OERA Webinar Series – Georgia Pe-Piper, Saint Mary’s University

January 10, 2019 – 1:00 – 2:00 pm AST
Georgia Pe-Piper, Department of Geology, Saint Mary’s University, Halifax, Nova Scotia
“The Search for Sand: Mountains, Rivers and Deltas 150 Million Years Ago”

Most oil and gas in the offshore Scotian Basin is trapped in deeply buried sandstones that accumulated 160–100 million years ago. These sandstones formed from sand transported by ancient rivers to large deltas on the Scotian Shelf. Understanding where these rivers were located in the ancient landscape and what sort of sand they carried to the sea helps to locate the sandstone reservoirs in which petroleum can accumulate. The types of minerals in the sands influence the porosity of the sandstone reservoirs.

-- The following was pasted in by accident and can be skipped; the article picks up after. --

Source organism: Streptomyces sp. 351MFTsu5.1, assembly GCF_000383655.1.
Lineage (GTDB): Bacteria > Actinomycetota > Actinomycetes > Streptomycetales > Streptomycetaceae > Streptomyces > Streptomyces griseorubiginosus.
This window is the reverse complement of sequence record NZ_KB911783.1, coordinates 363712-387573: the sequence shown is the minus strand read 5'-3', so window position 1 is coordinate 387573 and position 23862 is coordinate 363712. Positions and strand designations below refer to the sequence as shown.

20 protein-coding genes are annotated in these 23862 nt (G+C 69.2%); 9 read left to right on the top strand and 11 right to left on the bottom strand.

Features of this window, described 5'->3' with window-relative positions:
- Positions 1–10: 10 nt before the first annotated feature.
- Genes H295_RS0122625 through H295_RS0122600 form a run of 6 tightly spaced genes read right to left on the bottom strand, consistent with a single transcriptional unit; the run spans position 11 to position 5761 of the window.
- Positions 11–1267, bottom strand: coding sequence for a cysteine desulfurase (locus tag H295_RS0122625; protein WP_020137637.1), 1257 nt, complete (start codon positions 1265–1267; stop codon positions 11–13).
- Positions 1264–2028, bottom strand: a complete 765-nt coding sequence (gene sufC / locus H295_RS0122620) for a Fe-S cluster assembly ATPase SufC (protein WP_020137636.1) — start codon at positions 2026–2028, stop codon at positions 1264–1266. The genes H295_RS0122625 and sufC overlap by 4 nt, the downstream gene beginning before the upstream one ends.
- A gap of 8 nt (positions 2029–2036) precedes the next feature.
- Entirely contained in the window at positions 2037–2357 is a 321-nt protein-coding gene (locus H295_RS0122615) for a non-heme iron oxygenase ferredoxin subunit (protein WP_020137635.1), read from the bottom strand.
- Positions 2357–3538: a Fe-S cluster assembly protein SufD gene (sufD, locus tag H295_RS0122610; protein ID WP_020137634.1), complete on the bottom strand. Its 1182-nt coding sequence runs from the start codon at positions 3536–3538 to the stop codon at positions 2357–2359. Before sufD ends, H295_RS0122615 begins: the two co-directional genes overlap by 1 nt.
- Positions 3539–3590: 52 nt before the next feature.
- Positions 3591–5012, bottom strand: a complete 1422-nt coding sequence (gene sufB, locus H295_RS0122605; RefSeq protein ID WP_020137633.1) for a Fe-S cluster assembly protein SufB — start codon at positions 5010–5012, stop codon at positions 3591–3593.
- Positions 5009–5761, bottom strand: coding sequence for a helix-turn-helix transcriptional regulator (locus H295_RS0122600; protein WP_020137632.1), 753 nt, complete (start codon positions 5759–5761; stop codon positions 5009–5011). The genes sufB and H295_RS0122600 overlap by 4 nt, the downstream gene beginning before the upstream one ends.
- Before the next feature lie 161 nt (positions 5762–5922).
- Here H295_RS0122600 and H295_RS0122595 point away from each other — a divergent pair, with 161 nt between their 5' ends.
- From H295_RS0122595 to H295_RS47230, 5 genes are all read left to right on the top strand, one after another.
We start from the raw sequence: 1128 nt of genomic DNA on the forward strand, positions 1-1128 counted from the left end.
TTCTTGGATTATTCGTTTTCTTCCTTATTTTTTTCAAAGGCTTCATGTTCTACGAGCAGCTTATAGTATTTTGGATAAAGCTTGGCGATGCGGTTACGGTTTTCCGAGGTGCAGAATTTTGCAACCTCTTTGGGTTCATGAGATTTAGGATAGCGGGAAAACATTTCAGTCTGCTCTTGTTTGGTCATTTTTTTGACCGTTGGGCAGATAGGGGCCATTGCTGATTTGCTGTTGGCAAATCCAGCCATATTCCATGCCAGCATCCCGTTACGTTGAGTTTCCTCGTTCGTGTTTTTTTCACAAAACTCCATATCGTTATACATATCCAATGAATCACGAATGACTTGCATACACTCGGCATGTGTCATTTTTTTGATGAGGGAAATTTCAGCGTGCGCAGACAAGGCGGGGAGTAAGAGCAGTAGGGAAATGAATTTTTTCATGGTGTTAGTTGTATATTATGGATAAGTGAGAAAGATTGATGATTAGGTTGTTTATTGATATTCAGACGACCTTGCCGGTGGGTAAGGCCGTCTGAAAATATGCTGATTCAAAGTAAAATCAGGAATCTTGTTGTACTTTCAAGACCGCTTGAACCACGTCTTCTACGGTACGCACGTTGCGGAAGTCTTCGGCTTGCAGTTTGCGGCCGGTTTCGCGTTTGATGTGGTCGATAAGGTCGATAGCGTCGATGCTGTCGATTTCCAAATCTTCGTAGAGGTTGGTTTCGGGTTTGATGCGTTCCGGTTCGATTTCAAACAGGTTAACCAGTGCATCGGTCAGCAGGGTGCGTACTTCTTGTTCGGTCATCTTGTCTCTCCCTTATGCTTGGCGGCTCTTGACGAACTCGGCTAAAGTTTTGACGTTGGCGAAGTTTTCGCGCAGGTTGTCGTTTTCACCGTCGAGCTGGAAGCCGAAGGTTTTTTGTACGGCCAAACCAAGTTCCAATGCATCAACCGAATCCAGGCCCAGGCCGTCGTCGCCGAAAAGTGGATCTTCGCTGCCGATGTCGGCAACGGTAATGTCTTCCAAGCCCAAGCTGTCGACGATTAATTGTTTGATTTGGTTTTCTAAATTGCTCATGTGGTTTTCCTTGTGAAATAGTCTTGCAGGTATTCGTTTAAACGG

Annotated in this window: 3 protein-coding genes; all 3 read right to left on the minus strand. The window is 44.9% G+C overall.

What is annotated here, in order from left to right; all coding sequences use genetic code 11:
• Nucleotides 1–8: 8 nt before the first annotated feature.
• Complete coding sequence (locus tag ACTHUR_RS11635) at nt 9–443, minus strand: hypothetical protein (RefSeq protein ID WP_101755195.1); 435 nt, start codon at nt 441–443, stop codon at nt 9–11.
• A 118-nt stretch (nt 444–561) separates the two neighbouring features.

We use sophisticated techniques to characterize minerals in sandstones of the Scotian Basin, using their chemical composition, measuring their age isotopically, and determining their cathodoluminescence properties. We compare these results with known rock sources on land, and thereby reconstruct the ancient courses of the rivers that drained into the Scotian Basin. In our recent project we reconstructed the river supply of sand to the southwestern part of the Scotian Basin, documenting the types and general abundance of sand in three of four segments of this part of the basin. The rivers that provided sand to the Scotian Basin reservoirs drained an area extending from the then mountains of central Labrador to the uplands of northern Maine.